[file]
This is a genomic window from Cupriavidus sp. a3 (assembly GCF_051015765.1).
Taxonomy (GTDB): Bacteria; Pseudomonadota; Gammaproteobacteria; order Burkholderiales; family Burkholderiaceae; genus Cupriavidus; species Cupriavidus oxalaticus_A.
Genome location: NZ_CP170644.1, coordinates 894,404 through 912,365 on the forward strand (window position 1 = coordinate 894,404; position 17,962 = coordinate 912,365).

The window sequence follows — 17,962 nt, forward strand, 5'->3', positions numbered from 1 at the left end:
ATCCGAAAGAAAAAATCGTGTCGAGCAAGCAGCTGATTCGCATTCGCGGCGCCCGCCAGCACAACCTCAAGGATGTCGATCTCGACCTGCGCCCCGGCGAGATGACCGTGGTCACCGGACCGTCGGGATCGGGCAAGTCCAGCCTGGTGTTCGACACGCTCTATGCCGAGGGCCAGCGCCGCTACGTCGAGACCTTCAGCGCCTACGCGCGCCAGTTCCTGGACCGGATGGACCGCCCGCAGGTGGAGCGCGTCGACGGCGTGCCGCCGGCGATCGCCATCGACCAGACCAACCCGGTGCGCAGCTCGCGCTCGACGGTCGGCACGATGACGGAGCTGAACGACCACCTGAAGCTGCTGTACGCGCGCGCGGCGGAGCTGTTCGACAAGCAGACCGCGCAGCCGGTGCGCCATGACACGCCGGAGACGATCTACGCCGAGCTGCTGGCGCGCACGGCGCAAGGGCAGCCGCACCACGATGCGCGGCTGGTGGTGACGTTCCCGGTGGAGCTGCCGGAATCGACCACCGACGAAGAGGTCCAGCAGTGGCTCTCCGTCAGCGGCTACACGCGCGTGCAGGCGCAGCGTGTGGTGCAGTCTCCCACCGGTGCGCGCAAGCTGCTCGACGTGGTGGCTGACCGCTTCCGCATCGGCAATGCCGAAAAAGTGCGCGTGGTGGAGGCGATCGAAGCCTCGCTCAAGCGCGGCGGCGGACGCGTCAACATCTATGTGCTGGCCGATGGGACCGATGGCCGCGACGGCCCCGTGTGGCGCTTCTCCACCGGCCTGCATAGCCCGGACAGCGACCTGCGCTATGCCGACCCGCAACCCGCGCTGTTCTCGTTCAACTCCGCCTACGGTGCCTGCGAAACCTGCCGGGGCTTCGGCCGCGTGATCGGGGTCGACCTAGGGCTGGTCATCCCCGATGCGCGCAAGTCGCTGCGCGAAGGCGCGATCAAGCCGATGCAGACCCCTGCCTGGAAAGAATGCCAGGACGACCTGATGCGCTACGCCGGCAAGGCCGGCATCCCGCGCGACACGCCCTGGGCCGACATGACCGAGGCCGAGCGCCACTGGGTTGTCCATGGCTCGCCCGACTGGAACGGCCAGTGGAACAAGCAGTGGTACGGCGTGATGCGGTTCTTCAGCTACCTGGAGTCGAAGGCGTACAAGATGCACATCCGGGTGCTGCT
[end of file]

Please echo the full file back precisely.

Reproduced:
This is a genomic window from Cupriavidus sp. a3 (assembly GCF_051015765.1).
Taxonomy (GTDB): Bacteria; Pseudomonadota; Gammaproteobacteria; order Burkholderiales; family Burkholderiaceae; genus Cupriavidus; species Cupriavidus oxalaticus_A.
Genome location: NZ_CP170644.1, coordinates 894,404 through 912,365 on the forward strand (window position 1 = coordinate 894,404; position 17,962 = coordinate 912,365).

The window sequence follows — 17,962 nt, forward strand, 5'->3', positions numbered from 1 at the left end:
ATCCGAAAGAAAAAATCGTGTCGAGCAAGCAGCTGATTCGCATTCGCGGCGCCCGCCAGCACAACCTCAAGGATGTCGATCTCGACCTGCGCCCCGGCGAGATGACCGTGGTCACCGGACCGTCGGGATCGGGCAAGTCCAGCCTGGTGTTCGACACGCTCTATGCCGAGGGCCAGCGCCGCTACGTCGAGACCTTCAGCGCCTACGCGCGCCAGTTCCTGGACCGGATGGACCGCCCGCAGGTGGAGCGCGTCGACGGCGTGCCGCCGGCGATCGCCATCGACCAGACCAACCCGGTGCGCAGCTCGCGCTCGACGGTCGGCACGATGACGGAGCTGAACGACCACCTGAAGCTGCTGTACGCGCGCGCGGCGGAGCTGTTCGACAAGCAGACCGCGCAGCCGGTGCGCCATGACACGCCGGAGACGATCTACGCCGAGCTGCTGGCGCGCACGGCGCAAGGGCAGCCGCACCACGATGCGCGGCTGGTGGTGACGTTCCCGGTGGAGCTGCCGGAATCGACCACCGACGAAGAGGTCCAGCAGTGGCTCTCCGTCAGCGGCTACACGCGCGTGCAGGCGCAGCGTGTGGTGCAGTCTCCCACCGGTGCGCGCAAGCTGCTCGACGTGGTGGCTGACCGCTTCCGCATCGGCAATGCCGAAAAAGTGCGCGTGGTGGAGGCGATCGAAGCCTCGCTCAAGCGCGGCGGCGGACGCGTCAACATCTATGTGCTGGCCGATGGGACCGATGGCCGCGACGGCCCCGTGTGGCGCTTCTCCACCGGCCTGCATAGCCCGGACAGCGACCTGCGCTATGCCGACCCGCAACCCGCGCTGTTCTCGTTCAACTCCGCCTACGGTGCCTGCGAAACCTGCCGGGGCTTCGGCCGCGTGATCGGGGTCGACCTAGGGCTGGTCATCCCCGATGCGCGCAAGTCGCTGCGCGAAGGCGCGATCAAGCCGATGCAGACCCCTGCCTGGAAAGAATGCCAGGACGACCTGATGCGCTACGCCGGCAAGGCCGGCATCCCGCGCGACACGCCCTGGGCCGACATGACCGAGGCCGAGCGCCACTGGGTTGTCCATGGCTCGCCCGACTGGAACGGCCAGTGGAACAAGCAGTGGTACGGCGTGATGCGGTTCTTCAGCTACCTGGAGTCGAAGGCGTACAAGATGCACATCCGGGTGCTGCT